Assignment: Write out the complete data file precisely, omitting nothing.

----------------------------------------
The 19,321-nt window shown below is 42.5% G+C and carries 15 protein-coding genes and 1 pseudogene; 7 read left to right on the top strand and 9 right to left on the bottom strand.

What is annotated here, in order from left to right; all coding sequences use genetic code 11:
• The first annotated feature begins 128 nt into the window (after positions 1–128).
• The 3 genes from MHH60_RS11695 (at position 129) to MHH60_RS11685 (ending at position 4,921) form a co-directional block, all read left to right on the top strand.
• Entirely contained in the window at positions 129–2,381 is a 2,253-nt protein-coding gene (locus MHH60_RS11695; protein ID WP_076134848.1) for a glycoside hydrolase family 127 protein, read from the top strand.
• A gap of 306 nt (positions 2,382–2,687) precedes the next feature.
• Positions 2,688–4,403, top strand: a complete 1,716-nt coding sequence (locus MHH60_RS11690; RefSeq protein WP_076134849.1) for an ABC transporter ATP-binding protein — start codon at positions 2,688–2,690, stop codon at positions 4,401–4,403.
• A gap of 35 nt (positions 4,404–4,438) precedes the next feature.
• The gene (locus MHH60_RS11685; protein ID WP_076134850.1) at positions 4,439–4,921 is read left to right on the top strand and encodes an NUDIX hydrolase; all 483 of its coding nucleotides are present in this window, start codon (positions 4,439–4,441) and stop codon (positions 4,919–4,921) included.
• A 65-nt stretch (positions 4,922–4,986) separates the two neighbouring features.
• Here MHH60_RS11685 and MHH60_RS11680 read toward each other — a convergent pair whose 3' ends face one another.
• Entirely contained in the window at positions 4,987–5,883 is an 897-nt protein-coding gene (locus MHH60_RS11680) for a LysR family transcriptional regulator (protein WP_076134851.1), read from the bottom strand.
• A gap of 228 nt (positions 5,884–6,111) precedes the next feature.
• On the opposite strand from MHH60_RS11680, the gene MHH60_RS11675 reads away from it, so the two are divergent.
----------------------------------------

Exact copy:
The 19,321-nt window shown below is 42.5% G+C and carries 15 protein-coding genes and 1 pseudogene; 7 read left to right on the top strand and 9 right to left on the bottom strand.

What is annotated here, in order from left to right; all coding sequences use genetic code 11:
• The first annotated feature begins 128 nt into the window (after positions 1–128).
• The 3 genes from MHH60_RS11695 (at position 129) to MHH60_RS11685 (ending at position 4,921) form a co-directional block, all read left to right on the top strand.
• Entirely contained in the window at positions 129–2,381 is a 2,253-nt protein-coding gene (locus MHH60_RS11695; protein ID WP_076134848.1) for a glycoside hydrolase family 127 protein, read from the top strand.
• A gap of 306 nt (positions 2,382–2,687) precedes the next feature.
• Positions 2,688–4,403, top strand: a complete 1,716-nt coding sequence (locus MHH60_RS11690; RefSeq protein WP_076134849.1) for an ABC transporter ATP-binding protein — start codon at positions 2,688–2,690, stop codon at positions 4,401–4,403.
• A gap of 35 nt (positions 4,404–4,438) precedes the next feature.
• The gene (locus MHH60_RS11685; protein ID WP_076134850.1) at positions 4,439–4,921 is read left to right on the top strand and encodes an NUDIX hydrolase; all 483 of its coding nucleotides are present in this window, start codon (positions 4,439–4,441) and stop codon (positions 4,919–4,921) included.
• A 65-nt stretch (positions 4,922–4,986) separates the two neighbouring features.
• Here MHH60_RS11685 and MHH60_RS11680 read toward each other — a convergent pair whose 3' ends face one another.
• Entirely contained in the window at positions 4,987–5,883 is an 897-nt protein-coding gene (locus MHH60_RS11680) for a LysR family transcriptional regulator (protein WP_076134851.1), read from the bottom strand.
• A gap of 228 nt (positions 5,884–6,111) precedes the next feature.
• On the opposite strand from MHH60_RS11680, the gene MHH60_RS11675 reads away from it, so the two are divergent.